In recent years there has been an increase in the number of immigrants leaving Canada. A new study shows a record number of immigrants left Canada between 2016 and 2019. The study emphasized the need for the government to prioritize retention of newcomers as a means of improving the country’s economy.
The report, conducted by the Institute for Canadian Citizenship and the Conference Board of Canada, shows that the number of immigrants leaving Canada has been increasing slowly for decades but suddenly increased in 2017 and 2019. Recent data suggests so.
The report also found that the risk of onward migration is particularly high between four and seven years after arriving in Canada.
According to the survey, an average of 9.9 percent of people who were granted permanent residency in 1982 or later leave Canada each year. In 2019, it increased to 1.18 percent.
In terms of actual numbers, the report’s researchers said during an Oct. 31 press conference, about 67,000 people have left Canada. In 2019 and 2017, this number was about 60 thousand. The study also highlighted that the tendency of migrants to leave the country has generally been increasing since the 1990s.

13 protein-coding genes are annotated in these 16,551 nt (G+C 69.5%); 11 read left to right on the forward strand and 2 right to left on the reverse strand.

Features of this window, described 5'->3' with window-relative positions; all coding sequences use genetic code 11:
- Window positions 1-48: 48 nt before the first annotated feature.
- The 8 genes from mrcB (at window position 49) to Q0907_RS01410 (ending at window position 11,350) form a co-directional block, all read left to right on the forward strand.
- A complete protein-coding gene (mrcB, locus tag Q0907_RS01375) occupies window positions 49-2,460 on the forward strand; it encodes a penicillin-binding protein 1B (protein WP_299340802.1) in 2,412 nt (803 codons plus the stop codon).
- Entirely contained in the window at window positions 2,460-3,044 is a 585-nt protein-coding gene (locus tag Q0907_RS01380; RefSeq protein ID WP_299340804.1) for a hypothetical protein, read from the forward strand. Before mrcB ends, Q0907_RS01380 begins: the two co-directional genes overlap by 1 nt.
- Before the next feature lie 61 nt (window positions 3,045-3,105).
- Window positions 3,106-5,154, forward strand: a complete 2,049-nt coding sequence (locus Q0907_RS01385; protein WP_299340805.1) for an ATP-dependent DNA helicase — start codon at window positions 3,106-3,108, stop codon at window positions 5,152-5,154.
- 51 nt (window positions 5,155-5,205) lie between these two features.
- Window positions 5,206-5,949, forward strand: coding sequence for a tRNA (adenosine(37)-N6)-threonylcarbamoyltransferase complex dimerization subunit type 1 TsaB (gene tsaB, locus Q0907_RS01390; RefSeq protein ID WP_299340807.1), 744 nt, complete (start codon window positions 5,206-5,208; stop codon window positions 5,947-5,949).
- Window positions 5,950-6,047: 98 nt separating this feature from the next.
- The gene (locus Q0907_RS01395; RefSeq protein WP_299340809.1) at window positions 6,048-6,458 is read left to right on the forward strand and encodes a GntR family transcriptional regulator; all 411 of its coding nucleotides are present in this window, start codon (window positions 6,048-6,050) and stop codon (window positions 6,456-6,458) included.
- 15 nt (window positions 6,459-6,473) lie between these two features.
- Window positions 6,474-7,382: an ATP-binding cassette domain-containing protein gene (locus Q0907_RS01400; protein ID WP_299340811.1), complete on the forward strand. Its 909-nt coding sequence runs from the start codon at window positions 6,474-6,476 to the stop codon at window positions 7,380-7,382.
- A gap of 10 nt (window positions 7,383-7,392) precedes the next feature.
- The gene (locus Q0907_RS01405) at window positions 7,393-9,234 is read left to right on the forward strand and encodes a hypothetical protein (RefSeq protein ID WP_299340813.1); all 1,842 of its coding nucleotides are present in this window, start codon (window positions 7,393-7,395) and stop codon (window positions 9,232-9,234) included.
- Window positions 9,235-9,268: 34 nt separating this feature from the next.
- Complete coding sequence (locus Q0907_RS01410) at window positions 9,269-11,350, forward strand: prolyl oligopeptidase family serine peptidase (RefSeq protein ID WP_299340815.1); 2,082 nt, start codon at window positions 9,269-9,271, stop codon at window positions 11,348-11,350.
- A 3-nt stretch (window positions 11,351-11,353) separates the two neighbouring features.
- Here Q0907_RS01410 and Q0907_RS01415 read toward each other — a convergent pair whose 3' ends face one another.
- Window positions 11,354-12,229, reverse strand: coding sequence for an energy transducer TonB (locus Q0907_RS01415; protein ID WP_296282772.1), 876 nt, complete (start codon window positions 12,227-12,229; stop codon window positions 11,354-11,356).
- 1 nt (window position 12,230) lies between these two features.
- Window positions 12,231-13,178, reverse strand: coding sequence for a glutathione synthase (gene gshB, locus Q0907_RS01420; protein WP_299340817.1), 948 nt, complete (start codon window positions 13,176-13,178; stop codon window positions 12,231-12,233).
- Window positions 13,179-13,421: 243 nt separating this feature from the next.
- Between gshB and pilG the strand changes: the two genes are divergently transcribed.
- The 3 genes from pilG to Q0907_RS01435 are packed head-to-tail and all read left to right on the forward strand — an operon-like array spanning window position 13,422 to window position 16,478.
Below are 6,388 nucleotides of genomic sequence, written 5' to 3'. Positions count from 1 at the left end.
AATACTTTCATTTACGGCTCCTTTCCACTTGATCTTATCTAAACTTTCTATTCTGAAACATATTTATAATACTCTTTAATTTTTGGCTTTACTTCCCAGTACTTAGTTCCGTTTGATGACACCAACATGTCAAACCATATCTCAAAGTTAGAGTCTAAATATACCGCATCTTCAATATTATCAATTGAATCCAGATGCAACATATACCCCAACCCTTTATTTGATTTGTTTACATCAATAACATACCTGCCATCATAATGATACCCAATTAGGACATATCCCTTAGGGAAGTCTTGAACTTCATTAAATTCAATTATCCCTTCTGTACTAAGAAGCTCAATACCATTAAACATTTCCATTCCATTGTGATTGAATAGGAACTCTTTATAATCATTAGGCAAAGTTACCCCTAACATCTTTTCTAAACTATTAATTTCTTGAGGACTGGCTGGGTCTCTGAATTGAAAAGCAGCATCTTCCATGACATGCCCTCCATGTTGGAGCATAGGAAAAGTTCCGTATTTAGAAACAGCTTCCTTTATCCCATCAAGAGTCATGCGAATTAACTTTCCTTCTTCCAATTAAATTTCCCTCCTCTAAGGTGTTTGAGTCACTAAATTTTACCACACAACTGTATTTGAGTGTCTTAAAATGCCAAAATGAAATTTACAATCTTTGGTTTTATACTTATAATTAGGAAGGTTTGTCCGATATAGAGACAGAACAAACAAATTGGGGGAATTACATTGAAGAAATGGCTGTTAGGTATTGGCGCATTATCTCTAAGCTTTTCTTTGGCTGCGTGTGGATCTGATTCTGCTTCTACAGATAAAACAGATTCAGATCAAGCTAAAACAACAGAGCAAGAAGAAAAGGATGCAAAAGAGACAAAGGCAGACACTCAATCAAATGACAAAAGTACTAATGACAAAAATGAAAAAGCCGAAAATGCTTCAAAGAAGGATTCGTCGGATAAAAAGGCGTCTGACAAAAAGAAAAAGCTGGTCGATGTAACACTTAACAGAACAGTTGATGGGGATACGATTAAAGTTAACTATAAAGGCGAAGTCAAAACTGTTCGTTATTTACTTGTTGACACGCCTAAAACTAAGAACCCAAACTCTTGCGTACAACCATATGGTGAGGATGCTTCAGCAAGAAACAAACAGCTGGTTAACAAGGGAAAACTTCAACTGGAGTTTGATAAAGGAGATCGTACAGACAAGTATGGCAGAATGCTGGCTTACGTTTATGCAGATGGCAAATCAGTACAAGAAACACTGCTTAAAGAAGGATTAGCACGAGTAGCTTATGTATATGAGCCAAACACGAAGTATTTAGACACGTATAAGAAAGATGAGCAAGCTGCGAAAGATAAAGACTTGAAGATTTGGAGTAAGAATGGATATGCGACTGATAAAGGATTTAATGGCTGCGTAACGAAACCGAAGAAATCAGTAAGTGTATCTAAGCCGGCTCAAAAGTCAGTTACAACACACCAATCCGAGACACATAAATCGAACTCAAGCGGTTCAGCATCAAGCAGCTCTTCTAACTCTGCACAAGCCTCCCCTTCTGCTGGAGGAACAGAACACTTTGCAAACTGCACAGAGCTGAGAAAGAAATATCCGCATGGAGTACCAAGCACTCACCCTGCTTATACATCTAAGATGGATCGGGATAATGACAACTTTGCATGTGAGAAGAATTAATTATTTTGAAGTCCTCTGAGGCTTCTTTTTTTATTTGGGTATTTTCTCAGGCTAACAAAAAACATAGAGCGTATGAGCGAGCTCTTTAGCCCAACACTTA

The report also emphasizes the potential consequences of not meeting the expectations of newcomers to Canada who are struggling with challenges such as declining housing affordability, a cramped health care system and underemployment issues, among others.
Daniel Bernhardt, CEO of the Institute on Canadian Citizenship, said, ‘As Canada increasingly relies on immigrants to fill acute shortages in critical sectors such as housing and health care, their ability to retain them becomes a critical issue in our national interest.’
“Simply put,” he added, “if Canada can’t facilitate newcomers and help them become Canadians in their passports and in their minds, we may soon be talking about our past prosperity.”
“Canada’s future prosperity depends on immigration,” said Stephane Fournier, executive director of the Conference Board of Canada. Our research in this area shows that migration is associated with economic growth. Even less immigration creates a labor shortage that increases inflation. But our research shows that attracting immigrants is only one part of the equation, retaining them once they come to Canada.”